HC tells BCCI to stem the rot

The Bombay High Court on Friday cautioned the BCCI from becoming a "tool of musclemen, media barons and merchants."

updated: September 11, 2007 13:02 IST
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The Bombay High Court on Friday granted relief to BCCI vice president Lalit Modi by dismissing the PIL against his election, but also cautioned the cricket's top body that it must not become a "tool of musclemen, media barons and merchants."

If the rot was not checked, one day government might have to take over the board, judges said in the order.

Further, the judges also expressed a view that management of the board "should be in hands of sportspersons or the sport-lovers."

The PIL filed by Chandrawardhan Parekh was dismissed, as the division bench of chief justice Swatanter Kumar and S C Dharmadhikari held that there was no point in raking up "old and stale" case of drugs possession against Modi.

But in the end-part of the judgement, court observed that "once the BCCI has been put in charge of enoromous funds, and conferred with drastic and wide powers to control, monitor the is of utmost importance that office-bearers are persons of calibre and character."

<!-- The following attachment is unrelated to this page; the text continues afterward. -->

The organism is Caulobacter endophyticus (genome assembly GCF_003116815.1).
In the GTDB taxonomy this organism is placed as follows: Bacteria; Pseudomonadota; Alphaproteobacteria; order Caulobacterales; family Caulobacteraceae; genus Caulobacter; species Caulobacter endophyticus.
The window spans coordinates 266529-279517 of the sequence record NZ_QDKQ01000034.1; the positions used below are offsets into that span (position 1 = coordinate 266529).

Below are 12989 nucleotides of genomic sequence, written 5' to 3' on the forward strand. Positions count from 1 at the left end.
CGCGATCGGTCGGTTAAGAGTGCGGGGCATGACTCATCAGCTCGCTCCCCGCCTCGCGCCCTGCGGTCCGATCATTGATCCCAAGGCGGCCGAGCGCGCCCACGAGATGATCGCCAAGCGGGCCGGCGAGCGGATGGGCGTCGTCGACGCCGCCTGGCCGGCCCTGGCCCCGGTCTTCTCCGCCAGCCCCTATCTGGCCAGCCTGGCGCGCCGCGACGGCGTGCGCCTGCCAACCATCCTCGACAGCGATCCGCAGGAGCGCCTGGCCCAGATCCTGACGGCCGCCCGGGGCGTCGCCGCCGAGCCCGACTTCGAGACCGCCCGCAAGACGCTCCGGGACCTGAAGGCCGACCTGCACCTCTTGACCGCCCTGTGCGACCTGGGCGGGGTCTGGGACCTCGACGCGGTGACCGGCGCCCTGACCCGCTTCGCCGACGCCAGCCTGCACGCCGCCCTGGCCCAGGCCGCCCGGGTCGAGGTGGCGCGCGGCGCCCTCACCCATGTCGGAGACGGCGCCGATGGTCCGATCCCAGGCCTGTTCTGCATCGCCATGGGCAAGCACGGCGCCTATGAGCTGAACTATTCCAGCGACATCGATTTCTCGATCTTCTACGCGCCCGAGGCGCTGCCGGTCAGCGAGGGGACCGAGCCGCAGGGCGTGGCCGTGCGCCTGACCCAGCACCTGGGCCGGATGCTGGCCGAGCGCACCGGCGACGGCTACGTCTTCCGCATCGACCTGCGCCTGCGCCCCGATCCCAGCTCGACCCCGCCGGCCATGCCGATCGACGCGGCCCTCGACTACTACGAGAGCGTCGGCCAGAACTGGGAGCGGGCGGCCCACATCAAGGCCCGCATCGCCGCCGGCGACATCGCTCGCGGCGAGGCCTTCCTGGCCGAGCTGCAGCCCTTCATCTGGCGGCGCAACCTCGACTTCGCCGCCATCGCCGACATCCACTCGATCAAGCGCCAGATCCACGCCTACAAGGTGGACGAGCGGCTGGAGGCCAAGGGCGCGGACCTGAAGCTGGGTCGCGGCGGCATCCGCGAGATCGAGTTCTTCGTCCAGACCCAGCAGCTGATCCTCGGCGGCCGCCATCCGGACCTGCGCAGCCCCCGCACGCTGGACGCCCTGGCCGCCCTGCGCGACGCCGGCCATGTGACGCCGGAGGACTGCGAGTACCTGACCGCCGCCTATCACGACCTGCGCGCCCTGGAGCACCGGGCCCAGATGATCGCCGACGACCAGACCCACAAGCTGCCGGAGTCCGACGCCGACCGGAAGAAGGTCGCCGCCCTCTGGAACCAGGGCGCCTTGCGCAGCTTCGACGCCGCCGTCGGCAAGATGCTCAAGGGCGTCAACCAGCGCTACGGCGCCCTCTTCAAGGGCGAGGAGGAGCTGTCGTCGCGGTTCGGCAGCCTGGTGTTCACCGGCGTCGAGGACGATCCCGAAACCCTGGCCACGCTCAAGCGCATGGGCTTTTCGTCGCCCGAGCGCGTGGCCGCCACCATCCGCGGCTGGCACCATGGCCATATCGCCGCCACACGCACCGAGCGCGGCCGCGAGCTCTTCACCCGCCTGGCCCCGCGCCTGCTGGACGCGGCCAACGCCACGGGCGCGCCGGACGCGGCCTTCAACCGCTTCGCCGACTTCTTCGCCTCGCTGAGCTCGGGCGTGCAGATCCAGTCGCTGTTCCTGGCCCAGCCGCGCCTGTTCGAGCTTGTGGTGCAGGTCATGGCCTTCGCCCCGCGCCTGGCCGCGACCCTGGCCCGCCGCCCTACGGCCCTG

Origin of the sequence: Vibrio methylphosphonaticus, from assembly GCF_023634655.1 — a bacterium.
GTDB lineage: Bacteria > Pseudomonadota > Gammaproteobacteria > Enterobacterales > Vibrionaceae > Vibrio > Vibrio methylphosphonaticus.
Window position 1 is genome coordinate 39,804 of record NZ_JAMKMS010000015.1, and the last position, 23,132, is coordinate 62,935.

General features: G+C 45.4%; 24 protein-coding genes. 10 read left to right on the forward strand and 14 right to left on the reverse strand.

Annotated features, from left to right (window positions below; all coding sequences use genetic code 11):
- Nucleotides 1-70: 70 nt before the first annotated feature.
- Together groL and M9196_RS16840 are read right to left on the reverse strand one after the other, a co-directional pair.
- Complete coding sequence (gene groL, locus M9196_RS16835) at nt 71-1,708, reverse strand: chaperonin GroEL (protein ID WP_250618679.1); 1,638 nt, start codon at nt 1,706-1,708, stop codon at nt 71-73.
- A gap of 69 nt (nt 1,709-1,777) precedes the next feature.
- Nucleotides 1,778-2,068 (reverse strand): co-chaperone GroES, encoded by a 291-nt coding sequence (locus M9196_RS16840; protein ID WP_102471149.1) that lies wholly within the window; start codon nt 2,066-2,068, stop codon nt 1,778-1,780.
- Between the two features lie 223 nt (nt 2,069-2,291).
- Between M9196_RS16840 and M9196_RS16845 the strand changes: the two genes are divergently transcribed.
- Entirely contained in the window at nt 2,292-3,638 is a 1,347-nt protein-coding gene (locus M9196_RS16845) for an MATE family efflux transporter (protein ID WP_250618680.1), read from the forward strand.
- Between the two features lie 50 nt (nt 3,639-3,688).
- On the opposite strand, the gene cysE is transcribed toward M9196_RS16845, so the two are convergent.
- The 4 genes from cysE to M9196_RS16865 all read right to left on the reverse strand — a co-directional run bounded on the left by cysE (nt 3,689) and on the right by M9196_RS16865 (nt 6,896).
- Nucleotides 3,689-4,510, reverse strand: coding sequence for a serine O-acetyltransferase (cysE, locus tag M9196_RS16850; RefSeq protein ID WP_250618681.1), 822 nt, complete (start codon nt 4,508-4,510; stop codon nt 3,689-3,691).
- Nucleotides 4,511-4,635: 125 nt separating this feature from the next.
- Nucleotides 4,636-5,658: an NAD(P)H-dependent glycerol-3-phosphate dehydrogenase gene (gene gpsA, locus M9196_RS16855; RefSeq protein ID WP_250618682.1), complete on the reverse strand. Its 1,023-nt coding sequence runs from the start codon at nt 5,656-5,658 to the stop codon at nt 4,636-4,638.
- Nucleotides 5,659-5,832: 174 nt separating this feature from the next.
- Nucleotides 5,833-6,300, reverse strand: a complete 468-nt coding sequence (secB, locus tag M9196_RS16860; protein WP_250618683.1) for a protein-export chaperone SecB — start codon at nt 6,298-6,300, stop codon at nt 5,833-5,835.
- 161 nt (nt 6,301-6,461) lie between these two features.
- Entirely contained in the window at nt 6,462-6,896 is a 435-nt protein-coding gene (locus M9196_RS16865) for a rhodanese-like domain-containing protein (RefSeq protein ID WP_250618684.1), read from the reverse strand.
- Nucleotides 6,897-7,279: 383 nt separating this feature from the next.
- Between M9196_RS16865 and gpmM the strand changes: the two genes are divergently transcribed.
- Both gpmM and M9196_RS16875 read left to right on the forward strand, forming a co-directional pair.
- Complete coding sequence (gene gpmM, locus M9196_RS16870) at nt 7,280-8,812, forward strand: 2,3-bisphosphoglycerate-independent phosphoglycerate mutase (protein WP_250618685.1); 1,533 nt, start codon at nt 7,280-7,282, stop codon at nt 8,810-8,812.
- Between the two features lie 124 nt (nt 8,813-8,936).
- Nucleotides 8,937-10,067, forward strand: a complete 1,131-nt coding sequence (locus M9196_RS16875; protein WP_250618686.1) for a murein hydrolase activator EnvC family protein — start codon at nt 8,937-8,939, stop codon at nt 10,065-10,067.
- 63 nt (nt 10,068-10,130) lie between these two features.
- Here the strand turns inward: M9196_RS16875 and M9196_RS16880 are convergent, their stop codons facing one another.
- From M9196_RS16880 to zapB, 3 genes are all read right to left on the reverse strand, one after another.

Judges said that if persons "from all walks of life" enter BCCI for fulfilling their aspirations, "then time will come when sportspersons and sport-lovers will have to take over the board."

"If that is not to happen, then BCCI should take care that those involved in criminal cases do not find place in administration," the court said.

Saying that elections of BCCI are being contested in ugly manner, the court said the board must not become "centre of power politics."

Maintain the spirit

"Elections (at BCCI) ought to be conducted in the same spirit in which the game of cricket is played," court said, further adding, "if BCCI elections got embroiled in the litigation, then there would be no difference in the board and cooperative banks, cooperative credit societies..."

If the board elections are to be fought in the same way as that to the local bodies, then BCCI may think of an alternative, court said.

Court also said BCCI had a monopoly over the administration of cricket in the country for "good reason", and its actions must not "jeopardize faith and trust of the cricket loving public in the country."

Saying that BCCI is performing an "important public function", it said the game is not just about generation revenue or about a business venture."

Lastly, the court said that government can not be oblivious to affairs of BCCI for long.

"It is also for the state to whom the doctrine of public trust applies to take notice of allegations in the PIL (regarding match-fixing, misuse of funds, et al). Ultimately, state can not remain spectator to power game."

"Time will come when state will have to use its power to check mismanagement and mal-administration," the court said in the concluding paragraph of the judgement.